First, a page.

Being overweight for many starts when they are very young. I was myself a chubby baby, a round toddler and shopped in the husky section when I was in grade school (see my post Fighting Childhood Obesity Starts at Home).
So did Frank Bruni, the author of Born Round: A Story of Family, Food and a Ferocious Appetite. What makes Frank, however, particularly interesting is that after struggling with his weight most of life and then finding some healthy balance, he becomes the restaurant critic for the New York Times.
What was he thinking?
While he shares his insights into what allowed him to make that decision, and how he was successful at reconciling his desire for a healthy weight and a dream job that required him to eat in some of the world’s finest restaurants 7 days a week, he also shares his journey from “baby bulimic” to an adult who understands the value of exercise, portion control and quality instead of quantity.
It wasn’t an easy road for him. Coming from a large Italian family were food is love and security, there was always lots of food and lots of pressure to eat. But he also describes his own body as working against him, having an appetite that far outpaced his 2 brothers (although his sister seemed to be more a kindred spirit in the food and weight department).
Did I mention he also had to live on the campaign trail for awhile, writing about George W. Bush for the Times? When you’re already fighting food demons, it doesn’t help to have 3 buffets placed before you each day plus many cocktail hours and late nights in the hotel bar.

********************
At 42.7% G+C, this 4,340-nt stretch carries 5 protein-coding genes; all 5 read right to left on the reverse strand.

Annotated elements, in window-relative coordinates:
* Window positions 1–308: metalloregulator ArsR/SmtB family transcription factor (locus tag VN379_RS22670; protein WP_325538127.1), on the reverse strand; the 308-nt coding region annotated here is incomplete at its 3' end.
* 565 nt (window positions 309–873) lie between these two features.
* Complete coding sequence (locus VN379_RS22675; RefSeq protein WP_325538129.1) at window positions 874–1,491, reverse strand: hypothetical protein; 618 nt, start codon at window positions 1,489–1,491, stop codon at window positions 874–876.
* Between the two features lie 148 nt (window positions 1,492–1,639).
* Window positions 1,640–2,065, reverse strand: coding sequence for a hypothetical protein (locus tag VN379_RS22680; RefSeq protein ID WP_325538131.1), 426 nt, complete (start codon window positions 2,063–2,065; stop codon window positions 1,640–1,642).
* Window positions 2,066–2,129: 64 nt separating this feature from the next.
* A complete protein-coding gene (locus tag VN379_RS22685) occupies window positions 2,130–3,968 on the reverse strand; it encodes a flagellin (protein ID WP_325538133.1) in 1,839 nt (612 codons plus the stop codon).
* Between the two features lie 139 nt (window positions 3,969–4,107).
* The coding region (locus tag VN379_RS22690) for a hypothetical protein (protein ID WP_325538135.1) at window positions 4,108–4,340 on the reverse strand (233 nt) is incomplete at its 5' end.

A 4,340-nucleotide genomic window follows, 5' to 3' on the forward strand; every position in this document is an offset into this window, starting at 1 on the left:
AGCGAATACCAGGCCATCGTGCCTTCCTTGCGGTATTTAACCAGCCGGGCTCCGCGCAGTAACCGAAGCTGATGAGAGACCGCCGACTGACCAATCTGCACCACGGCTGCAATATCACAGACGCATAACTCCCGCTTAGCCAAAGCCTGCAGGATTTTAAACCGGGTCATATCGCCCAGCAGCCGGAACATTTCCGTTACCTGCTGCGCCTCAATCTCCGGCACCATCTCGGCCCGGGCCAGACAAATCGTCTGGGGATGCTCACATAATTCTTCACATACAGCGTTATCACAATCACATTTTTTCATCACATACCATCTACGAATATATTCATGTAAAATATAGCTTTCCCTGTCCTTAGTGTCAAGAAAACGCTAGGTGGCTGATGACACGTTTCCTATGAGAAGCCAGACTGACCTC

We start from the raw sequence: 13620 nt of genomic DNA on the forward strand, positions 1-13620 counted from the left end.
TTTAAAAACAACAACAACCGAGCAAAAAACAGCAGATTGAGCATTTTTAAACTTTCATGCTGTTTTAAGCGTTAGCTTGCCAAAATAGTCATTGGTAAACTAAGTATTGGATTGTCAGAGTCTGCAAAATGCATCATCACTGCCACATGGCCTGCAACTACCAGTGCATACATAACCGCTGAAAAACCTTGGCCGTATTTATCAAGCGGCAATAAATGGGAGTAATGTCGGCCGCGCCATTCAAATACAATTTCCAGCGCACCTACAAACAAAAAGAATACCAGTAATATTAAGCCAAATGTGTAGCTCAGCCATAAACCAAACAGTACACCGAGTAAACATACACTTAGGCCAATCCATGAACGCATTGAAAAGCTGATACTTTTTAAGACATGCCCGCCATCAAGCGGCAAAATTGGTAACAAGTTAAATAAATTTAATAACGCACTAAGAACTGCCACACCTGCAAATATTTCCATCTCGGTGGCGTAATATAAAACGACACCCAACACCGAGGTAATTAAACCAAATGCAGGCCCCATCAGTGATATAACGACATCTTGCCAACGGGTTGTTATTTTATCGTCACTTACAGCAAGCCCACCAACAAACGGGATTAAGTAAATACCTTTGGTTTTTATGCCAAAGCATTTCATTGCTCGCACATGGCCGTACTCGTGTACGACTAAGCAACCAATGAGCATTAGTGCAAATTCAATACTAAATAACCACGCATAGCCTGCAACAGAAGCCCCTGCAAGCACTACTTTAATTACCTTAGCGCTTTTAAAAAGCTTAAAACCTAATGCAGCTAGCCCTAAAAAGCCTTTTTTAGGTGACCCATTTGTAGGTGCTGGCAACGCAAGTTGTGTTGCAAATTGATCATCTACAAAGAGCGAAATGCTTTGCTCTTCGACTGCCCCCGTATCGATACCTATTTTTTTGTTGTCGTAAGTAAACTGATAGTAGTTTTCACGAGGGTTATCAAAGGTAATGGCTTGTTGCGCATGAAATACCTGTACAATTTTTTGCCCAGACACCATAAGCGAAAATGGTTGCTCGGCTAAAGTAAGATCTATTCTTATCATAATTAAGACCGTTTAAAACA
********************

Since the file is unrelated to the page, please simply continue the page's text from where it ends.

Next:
What I find most special about this book is the period when he finally starts to get it.
First, he learned how to push himself with the help of a personal trainer. He learned that when he didn’t eat the way he was supposed to or didn’t work out on his own as hard as he should have, those extra calories had to be made up in minutes on the StairMaster. Calories in had to balance with calories going out.
Second, he learned the beauty of quality food. Living in Rome, wonderful food was ever where. He was perplexed, as are many, of how Italians could eat such creamy and fatty foods without gaining weight the same way Americans do. The difference, he learned, was in portion and quality. His exploration of the differences in the standard US diet and those of his neighbors in Rome tells us a lot about why we as a nation keep getting bigger.
His early attempts at weight loss I found a bit sad and disturbing, yet he finds his way in the end. His exploits as a food critic are also quite entertaining. His next job could very well be as a secret agent.
If you like a good biography with some inspiration and humor, I suggest you pick up Born Roundby Frank Bruni.